Now that we've described how Hi-Res audio files are distinctive, can we actually tell the difference between a Hi-Res file and a so-called ‘low-res' sound?

Do High-Resolution (Hi-Res) Audio Files Make A Difference?

The answer to this question largely depends on the audio setup your listeners – or perhaps you – have.

Using a higher sampling rate doesn't give most people many benefits in sound quality. This is because 44.1 kHz already reproduces the entire sound range that the human ear can perceive. We're then looking at the accuracy of the sound to determine the benefit of a high sample rate.

A higher sample rate reduces audio aliasing – a sampling error when using low sample rates. With 44.1 kHz, a low-pass filter is used to eliminate this. However, a higher sample rate will natively reduce this error without the need for a filter. This will inherently increase the sound quality.

Therefore, a listener may be able to perceive a difference if they have a high-quality Hi-Fi audio setup – like studio-grade headphones or an expensive speaker system.

The dynamic range of a higher bit-depth can really only be enjoyed when using a powerful amplifier that is able to enhance the audio signal so that you can notice the difference.

However, Hi-Res audio isn't as game-changing as companies like Sony are marketing it to be. The reality is that most people won't be able to notice any difference – as most people can't really tell the difference between 320 kbps mp3 and lossless FLACs at CD quality.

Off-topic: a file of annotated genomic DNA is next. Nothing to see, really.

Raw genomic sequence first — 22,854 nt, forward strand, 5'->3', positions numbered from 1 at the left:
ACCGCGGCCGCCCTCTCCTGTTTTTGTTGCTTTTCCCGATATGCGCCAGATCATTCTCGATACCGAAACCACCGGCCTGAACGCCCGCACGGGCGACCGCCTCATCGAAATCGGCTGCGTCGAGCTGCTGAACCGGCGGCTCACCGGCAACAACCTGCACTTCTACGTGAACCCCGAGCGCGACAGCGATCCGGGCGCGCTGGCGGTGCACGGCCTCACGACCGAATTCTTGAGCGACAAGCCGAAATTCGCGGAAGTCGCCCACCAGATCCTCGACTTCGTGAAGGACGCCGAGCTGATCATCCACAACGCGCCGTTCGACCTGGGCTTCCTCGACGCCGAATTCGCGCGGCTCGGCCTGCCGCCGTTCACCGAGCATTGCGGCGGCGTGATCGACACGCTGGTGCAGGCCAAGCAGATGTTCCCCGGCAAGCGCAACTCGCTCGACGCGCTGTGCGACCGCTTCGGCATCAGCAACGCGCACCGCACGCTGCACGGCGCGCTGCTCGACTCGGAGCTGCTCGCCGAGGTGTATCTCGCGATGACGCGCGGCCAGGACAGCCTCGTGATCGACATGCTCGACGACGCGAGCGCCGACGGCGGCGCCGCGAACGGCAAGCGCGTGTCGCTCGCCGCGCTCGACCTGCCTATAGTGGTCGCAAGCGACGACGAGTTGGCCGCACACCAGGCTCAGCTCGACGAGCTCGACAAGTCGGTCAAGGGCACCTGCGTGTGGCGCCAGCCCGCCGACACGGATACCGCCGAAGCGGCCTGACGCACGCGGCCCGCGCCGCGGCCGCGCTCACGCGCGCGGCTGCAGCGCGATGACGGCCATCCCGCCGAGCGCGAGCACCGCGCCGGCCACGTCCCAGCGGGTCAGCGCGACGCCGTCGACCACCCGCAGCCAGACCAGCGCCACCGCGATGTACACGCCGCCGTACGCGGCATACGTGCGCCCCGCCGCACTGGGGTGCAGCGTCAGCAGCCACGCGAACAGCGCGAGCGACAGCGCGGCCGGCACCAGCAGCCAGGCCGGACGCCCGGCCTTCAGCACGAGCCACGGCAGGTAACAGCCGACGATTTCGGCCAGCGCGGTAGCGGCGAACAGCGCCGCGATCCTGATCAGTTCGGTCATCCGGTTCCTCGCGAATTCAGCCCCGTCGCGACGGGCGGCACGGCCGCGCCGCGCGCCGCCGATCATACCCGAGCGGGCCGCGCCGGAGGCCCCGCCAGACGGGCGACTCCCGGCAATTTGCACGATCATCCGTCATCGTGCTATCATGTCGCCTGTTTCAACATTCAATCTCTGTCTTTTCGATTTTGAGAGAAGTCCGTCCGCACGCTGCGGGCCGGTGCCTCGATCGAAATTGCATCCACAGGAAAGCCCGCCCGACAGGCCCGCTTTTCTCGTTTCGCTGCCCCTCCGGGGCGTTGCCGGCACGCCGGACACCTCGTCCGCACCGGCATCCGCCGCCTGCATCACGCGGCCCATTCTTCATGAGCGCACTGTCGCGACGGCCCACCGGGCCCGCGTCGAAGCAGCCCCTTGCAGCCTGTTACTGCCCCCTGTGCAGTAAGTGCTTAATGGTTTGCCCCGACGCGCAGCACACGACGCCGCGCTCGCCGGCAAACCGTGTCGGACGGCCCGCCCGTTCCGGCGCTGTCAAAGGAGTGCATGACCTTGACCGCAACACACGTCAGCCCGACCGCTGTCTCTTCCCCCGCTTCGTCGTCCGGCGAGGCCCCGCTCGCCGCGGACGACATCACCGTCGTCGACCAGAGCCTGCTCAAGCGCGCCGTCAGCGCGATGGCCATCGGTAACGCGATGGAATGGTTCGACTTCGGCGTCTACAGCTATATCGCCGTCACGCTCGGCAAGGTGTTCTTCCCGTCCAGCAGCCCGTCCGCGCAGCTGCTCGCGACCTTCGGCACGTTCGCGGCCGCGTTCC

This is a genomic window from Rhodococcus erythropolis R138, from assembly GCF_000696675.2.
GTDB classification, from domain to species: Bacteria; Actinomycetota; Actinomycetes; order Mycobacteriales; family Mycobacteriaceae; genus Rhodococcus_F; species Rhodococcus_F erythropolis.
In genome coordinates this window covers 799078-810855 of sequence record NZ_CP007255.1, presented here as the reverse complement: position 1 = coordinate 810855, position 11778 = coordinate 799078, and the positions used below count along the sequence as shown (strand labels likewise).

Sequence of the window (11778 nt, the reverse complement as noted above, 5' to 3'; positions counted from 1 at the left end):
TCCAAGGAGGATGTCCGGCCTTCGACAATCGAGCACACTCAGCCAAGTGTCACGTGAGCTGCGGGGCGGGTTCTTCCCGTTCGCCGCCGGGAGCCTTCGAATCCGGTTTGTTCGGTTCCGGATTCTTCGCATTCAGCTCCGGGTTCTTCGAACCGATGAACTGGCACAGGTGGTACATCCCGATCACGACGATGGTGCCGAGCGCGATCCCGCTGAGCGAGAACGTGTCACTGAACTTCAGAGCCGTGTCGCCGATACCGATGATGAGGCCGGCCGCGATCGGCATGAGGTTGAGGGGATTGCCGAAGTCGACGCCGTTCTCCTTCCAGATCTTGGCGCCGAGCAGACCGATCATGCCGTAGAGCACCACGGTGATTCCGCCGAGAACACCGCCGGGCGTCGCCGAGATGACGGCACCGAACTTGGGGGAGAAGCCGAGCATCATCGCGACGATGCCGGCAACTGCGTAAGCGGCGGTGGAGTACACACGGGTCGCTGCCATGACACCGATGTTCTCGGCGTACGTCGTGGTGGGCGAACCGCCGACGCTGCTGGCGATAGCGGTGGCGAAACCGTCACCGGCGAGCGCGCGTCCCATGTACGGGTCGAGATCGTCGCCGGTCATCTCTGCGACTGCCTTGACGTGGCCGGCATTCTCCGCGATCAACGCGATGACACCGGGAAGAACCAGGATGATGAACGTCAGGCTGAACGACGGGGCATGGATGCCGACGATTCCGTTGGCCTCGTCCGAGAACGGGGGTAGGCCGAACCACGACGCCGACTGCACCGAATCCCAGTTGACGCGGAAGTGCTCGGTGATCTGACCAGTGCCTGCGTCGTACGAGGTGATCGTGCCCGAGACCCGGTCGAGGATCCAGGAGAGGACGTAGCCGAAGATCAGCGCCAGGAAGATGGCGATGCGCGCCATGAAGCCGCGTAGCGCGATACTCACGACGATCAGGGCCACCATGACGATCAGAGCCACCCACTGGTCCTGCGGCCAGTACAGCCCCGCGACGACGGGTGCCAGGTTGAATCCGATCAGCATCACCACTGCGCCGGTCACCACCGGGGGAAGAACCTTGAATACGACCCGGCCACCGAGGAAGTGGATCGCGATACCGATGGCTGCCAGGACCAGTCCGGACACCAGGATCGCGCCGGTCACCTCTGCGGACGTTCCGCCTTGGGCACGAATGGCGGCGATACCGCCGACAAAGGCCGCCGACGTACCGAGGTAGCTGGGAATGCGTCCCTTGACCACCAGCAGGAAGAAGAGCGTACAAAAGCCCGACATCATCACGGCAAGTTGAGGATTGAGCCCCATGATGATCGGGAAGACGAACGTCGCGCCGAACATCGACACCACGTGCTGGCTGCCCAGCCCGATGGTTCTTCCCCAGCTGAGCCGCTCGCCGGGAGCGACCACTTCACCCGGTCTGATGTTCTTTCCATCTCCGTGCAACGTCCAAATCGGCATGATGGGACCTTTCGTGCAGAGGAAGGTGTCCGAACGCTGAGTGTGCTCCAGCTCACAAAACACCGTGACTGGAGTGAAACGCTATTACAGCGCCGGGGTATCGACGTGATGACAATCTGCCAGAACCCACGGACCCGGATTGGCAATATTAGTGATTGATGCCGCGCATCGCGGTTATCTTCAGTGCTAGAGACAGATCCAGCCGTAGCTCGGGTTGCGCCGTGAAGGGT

There is a clear downside to Hi-Res audio that everyone can notice: file size. As we're increasing the amount of data in each audio file, Hi-Res audio has much larger file sizes than ‘low-res' audio. This takes up more space on a drive and eats up listeners' data allowances and bandwidth.

There is, however, one more key advantage. Hi-Res audio is usually mastered to take advantage of the higher dynamic range, so it is inherently mastered for better sound quality. This works in the same way that HDR video usually leads to better-looking visuals, even in SDR. So, by mastering in Hi-Res, you're creating a better master and, therefore, a higher-quality mix.

To learn about digital audio formats in much more detail, check out my Complete Guide To Digital Audio Formats (MP3, WAV, & More).

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This article has been approved in accordance with the My New Microphone Editorial Policy.